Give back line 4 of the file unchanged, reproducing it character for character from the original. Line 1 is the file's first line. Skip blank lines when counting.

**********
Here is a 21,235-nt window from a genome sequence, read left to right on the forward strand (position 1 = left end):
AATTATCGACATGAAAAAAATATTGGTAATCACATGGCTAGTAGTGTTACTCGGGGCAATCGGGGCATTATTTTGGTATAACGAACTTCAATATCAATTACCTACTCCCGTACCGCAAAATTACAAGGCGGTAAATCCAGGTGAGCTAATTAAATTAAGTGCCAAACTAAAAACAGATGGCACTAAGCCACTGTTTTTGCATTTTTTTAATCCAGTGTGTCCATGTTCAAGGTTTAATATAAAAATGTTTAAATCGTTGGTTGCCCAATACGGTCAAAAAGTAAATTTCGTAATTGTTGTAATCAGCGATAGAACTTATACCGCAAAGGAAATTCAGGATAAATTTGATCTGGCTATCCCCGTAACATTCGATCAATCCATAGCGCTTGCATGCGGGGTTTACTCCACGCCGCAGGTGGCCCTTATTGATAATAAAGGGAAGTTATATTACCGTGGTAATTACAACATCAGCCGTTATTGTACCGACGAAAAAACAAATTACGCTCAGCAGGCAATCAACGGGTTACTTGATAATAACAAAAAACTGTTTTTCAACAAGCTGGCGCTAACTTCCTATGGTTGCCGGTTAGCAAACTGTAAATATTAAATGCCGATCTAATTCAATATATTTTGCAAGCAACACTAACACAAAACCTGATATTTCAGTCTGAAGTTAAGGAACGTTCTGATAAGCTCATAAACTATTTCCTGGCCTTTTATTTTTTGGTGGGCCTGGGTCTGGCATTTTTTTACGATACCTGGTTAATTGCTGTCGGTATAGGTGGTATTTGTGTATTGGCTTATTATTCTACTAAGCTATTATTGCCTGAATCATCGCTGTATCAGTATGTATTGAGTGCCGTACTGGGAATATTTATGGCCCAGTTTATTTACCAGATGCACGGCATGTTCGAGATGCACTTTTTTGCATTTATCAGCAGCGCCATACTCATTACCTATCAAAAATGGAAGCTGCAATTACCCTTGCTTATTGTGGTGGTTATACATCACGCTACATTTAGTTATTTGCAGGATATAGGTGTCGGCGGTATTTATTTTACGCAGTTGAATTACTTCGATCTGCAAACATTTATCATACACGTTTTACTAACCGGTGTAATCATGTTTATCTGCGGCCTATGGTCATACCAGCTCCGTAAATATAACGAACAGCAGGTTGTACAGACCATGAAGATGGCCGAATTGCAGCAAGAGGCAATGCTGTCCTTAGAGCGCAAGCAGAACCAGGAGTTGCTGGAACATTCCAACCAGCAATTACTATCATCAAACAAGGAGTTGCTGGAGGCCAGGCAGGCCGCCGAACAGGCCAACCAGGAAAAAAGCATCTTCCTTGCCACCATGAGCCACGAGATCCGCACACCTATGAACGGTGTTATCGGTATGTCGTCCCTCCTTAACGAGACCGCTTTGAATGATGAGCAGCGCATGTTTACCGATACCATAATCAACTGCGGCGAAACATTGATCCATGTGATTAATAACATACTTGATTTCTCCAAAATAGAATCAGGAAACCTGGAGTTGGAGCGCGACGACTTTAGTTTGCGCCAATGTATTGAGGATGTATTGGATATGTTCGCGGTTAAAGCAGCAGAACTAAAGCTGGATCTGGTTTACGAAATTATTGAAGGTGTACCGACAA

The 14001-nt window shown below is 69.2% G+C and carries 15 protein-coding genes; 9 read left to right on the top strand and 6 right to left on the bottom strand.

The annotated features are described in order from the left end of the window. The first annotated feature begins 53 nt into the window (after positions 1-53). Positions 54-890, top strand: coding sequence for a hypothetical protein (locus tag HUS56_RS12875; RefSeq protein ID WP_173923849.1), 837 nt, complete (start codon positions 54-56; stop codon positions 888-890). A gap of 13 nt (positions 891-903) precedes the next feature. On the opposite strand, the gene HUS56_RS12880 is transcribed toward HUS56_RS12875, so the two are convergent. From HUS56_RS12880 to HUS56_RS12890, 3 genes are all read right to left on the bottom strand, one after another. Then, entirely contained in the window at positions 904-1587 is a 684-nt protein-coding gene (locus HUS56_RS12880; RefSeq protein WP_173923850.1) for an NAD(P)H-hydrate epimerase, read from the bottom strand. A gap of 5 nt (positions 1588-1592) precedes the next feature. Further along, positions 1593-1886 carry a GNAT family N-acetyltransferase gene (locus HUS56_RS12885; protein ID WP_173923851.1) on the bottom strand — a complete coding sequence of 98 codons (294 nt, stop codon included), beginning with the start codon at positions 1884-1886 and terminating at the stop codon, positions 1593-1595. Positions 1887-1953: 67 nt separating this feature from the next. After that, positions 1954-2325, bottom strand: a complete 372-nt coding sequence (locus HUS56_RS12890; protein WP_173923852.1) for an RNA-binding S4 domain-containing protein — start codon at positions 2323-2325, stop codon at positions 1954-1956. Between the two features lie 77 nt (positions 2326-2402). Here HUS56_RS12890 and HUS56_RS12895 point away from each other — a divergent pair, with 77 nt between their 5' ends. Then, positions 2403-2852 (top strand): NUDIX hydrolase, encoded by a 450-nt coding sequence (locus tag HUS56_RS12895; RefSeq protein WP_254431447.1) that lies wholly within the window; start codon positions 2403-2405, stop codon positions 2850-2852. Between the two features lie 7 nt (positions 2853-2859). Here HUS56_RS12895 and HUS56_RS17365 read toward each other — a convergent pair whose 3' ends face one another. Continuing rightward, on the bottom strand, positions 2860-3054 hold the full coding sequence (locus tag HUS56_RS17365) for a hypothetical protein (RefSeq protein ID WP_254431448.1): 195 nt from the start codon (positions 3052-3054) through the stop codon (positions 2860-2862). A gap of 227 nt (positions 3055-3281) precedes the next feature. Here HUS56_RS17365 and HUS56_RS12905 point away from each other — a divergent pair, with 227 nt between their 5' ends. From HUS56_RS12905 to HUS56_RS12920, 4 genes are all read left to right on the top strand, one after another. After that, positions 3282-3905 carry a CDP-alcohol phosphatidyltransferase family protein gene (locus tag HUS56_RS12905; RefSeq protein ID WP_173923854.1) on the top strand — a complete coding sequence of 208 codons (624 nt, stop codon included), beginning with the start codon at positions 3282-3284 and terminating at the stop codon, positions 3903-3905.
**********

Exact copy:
The annotated features are described in order from the left end of the window. The first annotated feature begins 53 nt into the window (after positions 1-53). Positions 54-890, top strand: coding sequence for a hypothetical protein (locus tag HUS56_RS12875; RefSeq protein ID WP_173923849.1), 837 nt, complete (start codon positions 54-56; stop codon positions 888-890). A gap of 13 nt (positions 891-903) precedes the next feature. On the opposite strand, the gene HUS56_RS12880 is transcribed toward HUS56_RS12875, so the two are convergent. From HUS56_RS12880 to HUS56_RS12890, 3 genes are all read right to left on the bottom strand, one after another. Then, entirely contained in the window at positions 904-1587 is a 684-nt protein-coding gene (locus HUS56_RS12880; RefSeq protein WP_173923850.1) for an NAD(P)H-hydrate epimerase, read from the bottom strand. A gap of 5 nt (positions 1588-1592) precedes the next feature. Further along, positions 1593-1886 carry a GNAT family N-acetyltransferase gene (locus HUS56_RS12885; protein ID WP_173923851.1) on the bottom strand — a complete coding sequence of 98 codons (294 nt, stop codon included), beginning with the start codon at positions 1884-1886 and terminating at the stop codon, positions 1593-1595. Positions 1887-1953: 67 nt separating this feature from the next. After that, positions 1954-2325, bottom strand: a complete 372-nt coding sequence (locus HUS56_RS12890; protein WP_173923852.1) for an RNA-binding S4 domain-containing protein — start codon at positions 2323-2325, stop codon at positions 1954-1956. Between the two features lie 77 nt (positions 2326-2402). Here HUS56_RS12890 and HUS56_RS12895 point away from each other — a divergent pair, with 77 nt between their 5' ends. Then, positions 2403-2852 (top strand): NUDIX hydrolase, encoded by a 450-nt coding sequence (locus tag HUS56_RS12895; RefSeq protein WP_254431447.1) that lies wholly within the window; start codon positions 2403-2405, stop codon positions 2850-2852. Between the two features lie 7 nt (positions 2853-2859). Here HUS56_RS12895 and HUS56_RS17365 read toward each other — a convergent pair whose 3' ends face one another. Continuing rightward, on the bottom strand, positions 2860-3054 hold the full coding sequence (locus tag HUS56_RS17365) for a hypothetical protein (RefSeq protein ID WP_254431448.1): 195 nt from the start codon (positions 3052-3054) through the stop codon (positions 2860-2862). A gap of 227 nt (positions 3055-3281) precedes the next feature. Here HUS56_RS17365 and HUS56_RS12905 point away from each other — a divergent pair, with 227 nt between their 5' ends. From HUS56_RS12905 to HUS56_RS12920, 4 genes are all read left to right on the top strand, one after another. After that, positions 3282-3905 carry a CDP-alcohol phosphatidyltransferase family protein gene (locus tag HUS56_RS12905; RefSeq protein ID WP_173923854.1) on the top strand — a complete coding sequence of 208 codons (624 nt, stop codon included), beginning with the start codon at positions 3282-3284 and terminating at the stop codon, positions 3903-3905.